UK property market set for ‘record’ year – homeowners’ profits set to rise

Last year Hamptons data revealed that those who sold made an average profit of £95,360. It will only continue. In fact, I think 2022 is the year it will cross the £100,000 threshold.

This upward shift may only be a few thousand pounds more, but the significance of this moment is breathtaking.

The idea that the average person will walk away with £100,000 on their next move didn’t seem possible 10 years ago.

But the pandemic has accelerated everything.

We’ve been growing for almost ten years, but the last 22 months have really seen the speed pick up and estate agents are already reporting a busy start to the year – with prices set to rise further.

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The boom has been aided by the fact that interest rates are still very low and low deposit mortgages are becoming more readily available.

Combine that with the gradual unlocking of the economy as Omicron risk wanes and the traditional spring rebound, and it creates perfect market conditions.

So much so that I think we’ll see much of 2022’s price rally in the first few months of the year.

As sales pick up, that means those moving can expect to see large amounts of cash flow into their accounts. Owners selling in 2021 have taken in an average of nearly £95,000.

With property values ​​at an all-time high, even a modest increase will see sellers make a six-figure profit.

But while many will see this as great news, the picture is of course mixed. Buying a home looks set to become even further out of reach for beleaguered first-timers and increases could quickly be reversed if sellers keep buying back.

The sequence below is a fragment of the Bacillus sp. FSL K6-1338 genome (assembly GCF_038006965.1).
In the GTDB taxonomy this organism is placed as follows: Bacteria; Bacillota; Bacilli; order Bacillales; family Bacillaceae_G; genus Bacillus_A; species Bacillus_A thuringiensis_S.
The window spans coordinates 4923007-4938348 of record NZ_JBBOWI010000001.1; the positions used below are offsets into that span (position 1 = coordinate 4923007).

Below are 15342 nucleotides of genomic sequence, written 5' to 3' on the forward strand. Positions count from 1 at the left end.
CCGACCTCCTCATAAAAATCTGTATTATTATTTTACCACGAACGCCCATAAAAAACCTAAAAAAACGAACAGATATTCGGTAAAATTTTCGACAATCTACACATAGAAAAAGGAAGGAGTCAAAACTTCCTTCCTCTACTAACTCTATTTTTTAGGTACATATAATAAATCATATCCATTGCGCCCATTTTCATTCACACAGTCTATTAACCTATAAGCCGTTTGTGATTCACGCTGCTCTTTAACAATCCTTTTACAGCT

It is then likely that many people will turn to the growing rental market. Some may decide to bank their profits, sit on them and hope the market stabilizes before making their next move, while others will have no choice but to rent when they start. to save enough money to be able to pay a deposit. on a new house.

These two factors could also lead to higher rental costs, adding to the burden in an already difficult time when people have to deal with increased inflation.

In fact, I fear that inflation will do a double blow to the housing market. First, people will have a lot less to spend in their pockets. The rate at which prices are rising is at its highest since early 1992 thanks to rising food and fuel prices around the world.

Over the next few months, energy bills could increase by another 50% once the price cap is removed.

Potential first-time home buyers will not feel confident about making a new financial commitment and will adopt a wait-and-see approach, starving the buyer market.

The second blow could come from the Bank of England. They have limited means of bringing inflation down and will have to resort to raising interest rates to leave less money in people’s pockets. If they spend less, inflation will go down.

The problem is that these price increases do not only concern consumer goods considered as a luxury. It’s absurd.

These are real living expenses, many of which are simply unavoidable. Who would want to choose between food or water, heat or light?

Thus, interest rates may rise, but inflation may not be contained. Could this lead to even higher rates? Maybe so.

For the millions of people who have a mortgage – or who are considering getting one – this could spell disaster. That’s why we have to watch very carefully over the next three months.

Jonathan Rolande is the director of House Buy Quickly.